• Actually, you cannot patent food. Patents are granted to novel gene sequences and processes. This has been going on since the advent of patent law. Almost all seeds used by organic farmers are patented hybrids. Hybrid seeds have been patented since the 1930s. It’s the furthest thing from immoral; it’s what drives innovation. Recent Supreme Court decisions on this have been unanimous…Republicans and Democrats. Perhaps you should brush up on history and the law.

    • Actually, the Plant Protection Act became law in 1930. The Plant Variety Protection Act became law in 1970. These predate the new gene technology. Also appreciate that because the research and regulatory approvals cost tens of millions of dollars, companies must legally protect new transgenic events from being replicated without permission. Otherwise, this technology goes away.

          • Probably too complex for your simple brain to grasp, but yes, nations, indigenous communities, cultures etc. that developed and used specific varieties of plants over generations for specific purposes…..don’t need a US/Western-based patent system to prove that those varieties ‘belong’ to them.

            From the article about the GMO banana:

            “The traditional knowledge they have used comes directly from Micronesia and is the heritage of communities across the Asia-Pacific region. The Q-DPI collection from which Dr Dale and his colleagues sourced the Asupina variety should have been a collection held in public trust.”

            You are always quick to defend the right of corporations to ‘recoup’ their millions/billions of dollars in investing in new GM varieties. Where is your defense of indigenous peoples’ effort, time and knowledge that led to the creation of specific, useful varieties of crops that these corporations steal with impunity with no compensation whatsoever to the peoples that developed them?

          • .don’t need a US/Western-based patent system to prove that those varieties ‘belong’ to them.

            They just take a gene or two, the original plants are still around, for the Native peoples to use as they see fit, nothing dies or is destroyed, just like in conventional breeding. , useful varieties of crops that these corporations steal

            There not stealing this or anything else, the original stays the way it has always been.

          • So, if somebody took the gene or genes for, say, glyphosate resistance or Bt -toxin production from GMO crops and put it into some other variety of plant, the GMO corporations would have no problem with that? After all, they still have the original plants, don’t they?

          • The publicly developed seed is still available to anyone who wants it. There is no restrictions or patent infringements with that type of seed.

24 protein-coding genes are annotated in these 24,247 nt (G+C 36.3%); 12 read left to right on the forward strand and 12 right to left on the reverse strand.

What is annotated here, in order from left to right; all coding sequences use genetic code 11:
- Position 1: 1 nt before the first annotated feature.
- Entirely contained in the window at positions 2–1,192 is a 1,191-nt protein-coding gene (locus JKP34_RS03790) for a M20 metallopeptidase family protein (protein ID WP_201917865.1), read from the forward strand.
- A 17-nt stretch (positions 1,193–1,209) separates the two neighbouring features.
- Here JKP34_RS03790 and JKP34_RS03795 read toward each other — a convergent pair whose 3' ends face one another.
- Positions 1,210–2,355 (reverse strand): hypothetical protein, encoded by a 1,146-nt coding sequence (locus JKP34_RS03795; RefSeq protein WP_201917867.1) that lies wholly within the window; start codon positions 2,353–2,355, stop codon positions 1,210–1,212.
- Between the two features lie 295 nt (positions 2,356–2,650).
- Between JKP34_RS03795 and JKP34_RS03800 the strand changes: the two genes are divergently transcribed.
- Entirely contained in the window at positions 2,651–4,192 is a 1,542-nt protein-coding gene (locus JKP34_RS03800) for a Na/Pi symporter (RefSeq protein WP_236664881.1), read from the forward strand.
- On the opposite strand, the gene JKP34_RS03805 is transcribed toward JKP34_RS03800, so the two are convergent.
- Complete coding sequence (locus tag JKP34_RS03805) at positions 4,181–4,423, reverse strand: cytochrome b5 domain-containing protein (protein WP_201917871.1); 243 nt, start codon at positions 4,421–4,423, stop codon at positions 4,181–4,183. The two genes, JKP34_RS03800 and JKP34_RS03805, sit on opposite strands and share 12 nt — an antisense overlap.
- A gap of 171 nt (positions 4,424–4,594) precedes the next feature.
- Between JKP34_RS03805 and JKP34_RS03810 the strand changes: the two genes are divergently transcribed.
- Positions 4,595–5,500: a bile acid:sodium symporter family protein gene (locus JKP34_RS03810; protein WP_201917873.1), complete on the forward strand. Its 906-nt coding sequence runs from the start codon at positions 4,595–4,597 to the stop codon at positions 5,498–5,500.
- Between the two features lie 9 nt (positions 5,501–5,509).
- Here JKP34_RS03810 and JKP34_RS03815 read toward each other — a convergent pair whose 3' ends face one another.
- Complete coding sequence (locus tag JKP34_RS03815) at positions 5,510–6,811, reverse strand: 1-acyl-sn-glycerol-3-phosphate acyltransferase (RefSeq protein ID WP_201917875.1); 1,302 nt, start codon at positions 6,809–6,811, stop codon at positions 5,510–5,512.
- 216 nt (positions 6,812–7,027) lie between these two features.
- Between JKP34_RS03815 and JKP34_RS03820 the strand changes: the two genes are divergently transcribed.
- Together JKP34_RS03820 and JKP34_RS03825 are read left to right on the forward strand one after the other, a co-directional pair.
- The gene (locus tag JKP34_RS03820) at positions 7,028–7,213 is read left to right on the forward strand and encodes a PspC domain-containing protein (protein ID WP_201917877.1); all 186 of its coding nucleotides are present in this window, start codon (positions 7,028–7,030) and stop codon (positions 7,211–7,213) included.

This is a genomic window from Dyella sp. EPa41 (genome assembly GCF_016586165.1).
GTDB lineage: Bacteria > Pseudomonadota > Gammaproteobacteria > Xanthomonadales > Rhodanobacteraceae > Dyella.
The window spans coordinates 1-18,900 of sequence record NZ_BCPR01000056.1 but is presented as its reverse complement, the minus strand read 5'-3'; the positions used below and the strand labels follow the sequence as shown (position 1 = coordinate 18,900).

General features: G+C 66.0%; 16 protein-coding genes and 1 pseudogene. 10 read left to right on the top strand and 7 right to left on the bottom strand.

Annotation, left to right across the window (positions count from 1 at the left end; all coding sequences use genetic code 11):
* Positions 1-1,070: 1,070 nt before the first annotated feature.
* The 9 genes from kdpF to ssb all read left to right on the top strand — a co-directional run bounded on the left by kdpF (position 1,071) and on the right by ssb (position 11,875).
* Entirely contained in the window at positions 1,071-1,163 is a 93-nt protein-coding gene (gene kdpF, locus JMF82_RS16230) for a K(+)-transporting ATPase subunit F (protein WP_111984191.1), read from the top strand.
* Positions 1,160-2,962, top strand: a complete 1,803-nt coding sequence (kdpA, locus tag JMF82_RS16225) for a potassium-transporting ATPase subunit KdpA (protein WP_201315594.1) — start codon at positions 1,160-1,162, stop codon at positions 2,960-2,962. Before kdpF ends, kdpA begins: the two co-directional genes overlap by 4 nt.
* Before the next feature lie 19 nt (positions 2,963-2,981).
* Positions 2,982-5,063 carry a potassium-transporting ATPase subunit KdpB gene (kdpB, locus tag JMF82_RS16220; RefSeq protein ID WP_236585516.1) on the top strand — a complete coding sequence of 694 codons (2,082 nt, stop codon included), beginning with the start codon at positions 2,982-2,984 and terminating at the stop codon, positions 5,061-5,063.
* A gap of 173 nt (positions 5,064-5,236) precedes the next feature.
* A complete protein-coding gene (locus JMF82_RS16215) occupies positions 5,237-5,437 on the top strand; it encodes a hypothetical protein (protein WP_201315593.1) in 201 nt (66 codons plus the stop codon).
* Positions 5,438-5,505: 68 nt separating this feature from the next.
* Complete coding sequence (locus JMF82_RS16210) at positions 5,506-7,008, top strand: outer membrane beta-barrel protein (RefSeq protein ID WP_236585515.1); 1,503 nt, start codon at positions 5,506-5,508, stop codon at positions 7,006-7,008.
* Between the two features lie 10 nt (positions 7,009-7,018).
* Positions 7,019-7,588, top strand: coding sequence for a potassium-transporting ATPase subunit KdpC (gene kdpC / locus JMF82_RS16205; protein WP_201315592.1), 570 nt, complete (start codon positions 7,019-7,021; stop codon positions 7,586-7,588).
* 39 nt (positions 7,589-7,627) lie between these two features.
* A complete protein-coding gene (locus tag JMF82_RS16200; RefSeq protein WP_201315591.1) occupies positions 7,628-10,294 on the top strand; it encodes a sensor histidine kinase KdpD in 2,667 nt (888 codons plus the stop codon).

The difference is when someone has added a trait (through their investment and research) and patented that technology. The farmer CAN still buy the publicly developed seed, but if he concludes the new trait (could be either GMO or non-GMO) offers a better solution for his farming operation he can purchase that option.

            It really is simple. If someone develops a better(different) mouse trap you DO NOT have to buy it. You can continue to purchase seed the way you always have. But if want to benefit from a product that a company has brought to the marketplace, why should you not have to pay for that service?

            Nothing in life is free.

          • Actually, the patent is expiring on the original glyphosate tolerant traits in soybeans, i.e they will become public domain I believe this year [http://www.biofortified.org/2014/12/off-patent-gmo-soybeans-what-happens-now/]. The article linked to even talks about an actual case of a new variety incorporating the now public domain ht trait being developed by a public breeding program at the University of Arkansas.

            I have to respectfully disagree with your definition of biopiracy. If you could show me that somehow, indigenous people in SE Asia will no longer be able to grow the fei banana cultivar without paying somebody a royalty, that somebody now owns a patent on the fei cultivar and you cannot plant them unless you get license permission, then I would join you in indignation.

            But I don’t see that happening — the intellectual property is in the innovation of the expression of the beta carotene in other cultivars by the transfer of a genetic sequence borrowed from the fei cultivar. I don’t believe that the fei cultivar or even the beta carotene expressing gene sequence found in the fei is patented. Those still remain public domain, and as public domain, are available to anyone for improving other plant varieties, just as the original soybean glyphosate tolerant trait is now public domain and available to anyone to use.

            Even though I dispute the African banana project is in any legal or ethical sense biopiracy, note my comment above. I would not object to a nation, or village or whatever appropriate governmental or social unit, asserting a public trust intellectual property in indigenous, public domain cultivars or unique traits of these. But even then, I would not see it as a violation of the public trust to not interfere with use of traits for philanthropical, public good purposes elsewhere, as is being done in the project objected to. I also would not see a public trust failure to license use of cultivars or traits for commercial purposes and for the trust entity to extract some manner of royalty provided a) any royalty is returned to social programs beneficial to the population for whom the public trust is established and b) that no licensure granted disrupts the free availability of the indigenous, non commercially improved cultivars to that population.

            But I would not agree that the purpose of any exercise of public trust in indigenous cultivars, whether such trust formally or informally exists, is to confine an indigenous population to only growing public domain varieties of that cultivar — people, yes even subsistence small holder farmers, should have the freedom to access the benefits of public or commercial breeding programs that create improved varieties even if there is intellectual property attached to the improved varieties.

            (edited for grammar and to insert paragraph breaks)

    • Nope- in order to receive a patent, an invention must be novel and not obvious. This right is enshrined in Article I, Section 8 of the Constitution, which allows Congress “To promote the progress of science and useful arts, by securing for limited times to authors and inventors the exclusive right to their respective writings and discoveries”.

      Water, air, and other products of nature are by definition not patentable. Only inventions that never existed before are eligible for a patent.